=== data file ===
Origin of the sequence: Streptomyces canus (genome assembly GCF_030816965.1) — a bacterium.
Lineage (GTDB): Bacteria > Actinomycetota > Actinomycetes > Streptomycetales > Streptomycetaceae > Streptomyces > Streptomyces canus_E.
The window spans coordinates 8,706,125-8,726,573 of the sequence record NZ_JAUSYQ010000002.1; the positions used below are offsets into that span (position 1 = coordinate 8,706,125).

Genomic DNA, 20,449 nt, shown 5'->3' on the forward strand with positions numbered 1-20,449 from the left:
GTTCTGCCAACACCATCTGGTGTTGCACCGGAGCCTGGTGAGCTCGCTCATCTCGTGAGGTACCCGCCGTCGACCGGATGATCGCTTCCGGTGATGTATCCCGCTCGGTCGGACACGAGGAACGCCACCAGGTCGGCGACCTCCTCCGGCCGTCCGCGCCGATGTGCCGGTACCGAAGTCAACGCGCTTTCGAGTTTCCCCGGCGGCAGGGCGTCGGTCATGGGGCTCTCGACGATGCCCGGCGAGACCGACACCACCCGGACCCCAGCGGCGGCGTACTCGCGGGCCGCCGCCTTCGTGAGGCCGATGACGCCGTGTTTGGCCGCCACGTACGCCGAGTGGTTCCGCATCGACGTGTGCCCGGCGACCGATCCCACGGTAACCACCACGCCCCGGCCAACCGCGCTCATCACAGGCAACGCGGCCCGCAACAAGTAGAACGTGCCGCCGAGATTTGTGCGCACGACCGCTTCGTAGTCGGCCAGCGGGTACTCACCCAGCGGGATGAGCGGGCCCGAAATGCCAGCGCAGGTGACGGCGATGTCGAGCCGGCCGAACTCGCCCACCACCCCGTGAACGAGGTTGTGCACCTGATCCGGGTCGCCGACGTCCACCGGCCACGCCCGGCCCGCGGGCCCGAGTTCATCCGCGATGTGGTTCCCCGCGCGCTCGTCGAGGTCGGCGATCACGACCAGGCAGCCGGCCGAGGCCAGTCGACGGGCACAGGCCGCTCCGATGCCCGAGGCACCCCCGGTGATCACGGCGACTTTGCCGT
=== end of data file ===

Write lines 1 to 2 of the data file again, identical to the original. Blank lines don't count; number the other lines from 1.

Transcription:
Origin of the sequence: Streptomyces canus (genome assembly GCF_030816965.1) — a bacterium.
Lineage (GTDB): Bacteria > Actinomycetota > Actinomycetes > Streptomycetales > Streptomycetaceae > Streptomyces > Streptomyces canus_E.